Vitamin C may not be the best remedy for your cold – CTV News
Vitamin C might actually do more harm than good when you’re sick.
If you’re looking for ways to clear up sniffles and sneezing, think twice before loading up on Vitamin C supplements. By that time you’re likely too late.
“There is some evidence that shows taking a daily dose of vitamin C supplement on a regular basis while you’re still healthy might shorten your cold by a day or so. But starting a vitamin C supplement once you’re already sick really won’t help, ” says Lauren Cooper from Consumer Reports.
And many health experts say taking vitamin C supplements won’t prevent a cold in the first place.
Taking high doses of vitamin C can also cause other health problems. Studies have shown that men who take excessive amounts are twice as likely to develop kidney stones and consuming more than 2,000 milligrams of vitamin C a day can cause upset stomach and painful cramps. The Dieticians of Canada recommend 90 milligrams per day for men and 75 milligrams a day for women for maintaining good health. That’s about the equivalent of a single orange.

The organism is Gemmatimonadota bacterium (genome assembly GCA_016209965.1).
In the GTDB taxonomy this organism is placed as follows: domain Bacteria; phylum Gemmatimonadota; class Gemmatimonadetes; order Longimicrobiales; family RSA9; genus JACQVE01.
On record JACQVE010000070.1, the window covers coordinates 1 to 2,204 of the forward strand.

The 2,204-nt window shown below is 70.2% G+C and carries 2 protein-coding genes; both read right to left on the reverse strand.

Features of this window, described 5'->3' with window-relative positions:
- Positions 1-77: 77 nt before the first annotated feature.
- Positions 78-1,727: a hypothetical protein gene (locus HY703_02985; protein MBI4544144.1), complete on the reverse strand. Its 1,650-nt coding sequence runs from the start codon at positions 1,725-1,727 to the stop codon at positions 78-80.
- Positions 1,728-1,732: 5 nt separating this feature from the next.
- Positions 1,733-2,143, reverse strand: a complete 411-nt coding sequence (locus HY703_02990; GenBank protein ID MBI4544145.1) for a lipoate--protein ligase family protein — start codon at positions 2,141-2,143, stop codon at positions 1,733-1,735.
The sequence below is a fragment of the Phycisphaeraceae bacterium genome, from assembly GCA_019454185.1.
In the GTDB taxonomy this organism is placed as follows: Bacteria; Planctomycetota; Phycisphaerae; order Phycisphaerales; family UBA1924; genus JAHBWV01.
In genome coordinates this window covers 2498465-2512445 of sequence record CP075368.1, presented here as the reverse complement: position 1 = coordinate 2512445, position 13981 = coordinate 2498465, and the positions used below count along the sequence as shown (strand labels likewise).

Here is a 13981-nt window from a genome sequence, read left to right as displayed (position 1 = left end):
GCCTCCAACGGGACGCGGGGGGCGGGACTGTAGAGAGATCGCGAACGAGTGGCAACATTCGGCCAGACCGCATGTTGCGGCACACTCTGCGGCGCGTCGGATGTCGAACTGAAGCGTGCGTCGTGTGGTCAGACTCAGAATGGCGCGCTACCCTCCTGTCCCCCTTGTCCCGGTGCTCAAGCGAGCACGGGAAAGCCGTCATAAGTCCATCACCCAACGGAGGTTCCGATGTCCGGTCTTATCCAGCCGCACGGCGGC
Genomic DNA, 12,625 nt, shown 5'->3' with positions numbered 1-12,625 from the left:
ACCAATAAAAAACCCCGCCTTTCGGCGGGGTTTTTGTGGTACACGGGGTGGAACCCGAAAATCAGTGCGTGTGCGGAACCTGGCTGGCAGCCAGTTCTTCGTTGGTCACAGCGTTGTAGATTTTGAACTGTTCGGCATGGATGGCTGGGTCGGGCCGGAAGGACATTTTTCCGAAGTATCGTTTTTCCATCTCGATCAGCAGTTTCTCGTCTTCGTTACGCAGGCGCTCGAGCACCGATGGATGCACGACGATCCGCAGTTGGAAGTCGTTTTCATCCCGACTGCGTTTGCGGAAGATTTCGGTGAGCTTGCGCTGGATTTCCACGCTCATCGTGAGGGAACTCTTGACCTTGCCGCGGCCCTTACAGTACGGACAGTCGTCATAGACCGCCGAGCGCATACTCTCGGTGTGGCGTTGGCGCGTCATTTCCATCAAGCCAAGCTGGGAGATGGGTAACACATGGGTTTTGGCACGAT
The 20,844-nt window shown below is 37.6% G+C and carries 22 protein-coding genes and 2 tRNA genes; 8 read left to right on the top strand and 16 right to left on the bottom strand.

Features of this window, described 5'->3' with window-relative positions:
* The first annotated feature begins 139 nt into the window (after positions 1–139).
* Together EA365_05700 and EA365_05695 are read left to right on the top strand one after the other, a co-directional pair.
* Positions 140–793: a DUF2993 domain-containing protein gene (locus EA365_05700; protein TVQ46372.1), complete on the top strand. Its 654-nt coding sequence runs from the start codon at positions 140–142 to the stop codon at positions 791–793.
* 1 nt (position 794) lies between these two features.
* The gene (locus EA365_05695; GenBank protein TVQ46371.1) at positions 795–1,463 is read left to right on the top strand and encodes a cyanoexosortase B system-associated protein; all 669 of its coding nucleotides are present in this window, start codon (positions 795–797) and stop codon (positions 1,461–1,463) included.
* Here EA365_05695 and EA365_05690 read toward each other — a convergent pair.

“The best way to get the vitamin C you need is the old fashioned way, from fruits and vegetables,” recommends Cooper.
Some of the best foods for vitamin C include red and green peppers, citrus fruits, kiwi and broccoli.
As for the cold, forget the quick fix. If you need some relief from your symptoms, choose over the counter medications like Ibuprofen or Acetaminophen for aches and fever. Or single ingredient decongestants. To help your cough, try throat lozenges or honey and of course, get plenty of rest, drink lots of fluids and maybe pick up a good humidifier.
And healthcare professionals warn that vitamin C supplements may interact or interfere with certain kinds of treatments and drugs. That includes chemotherapy and heart medication, so it’s always best to check with your doctor before taking any dietary supplements.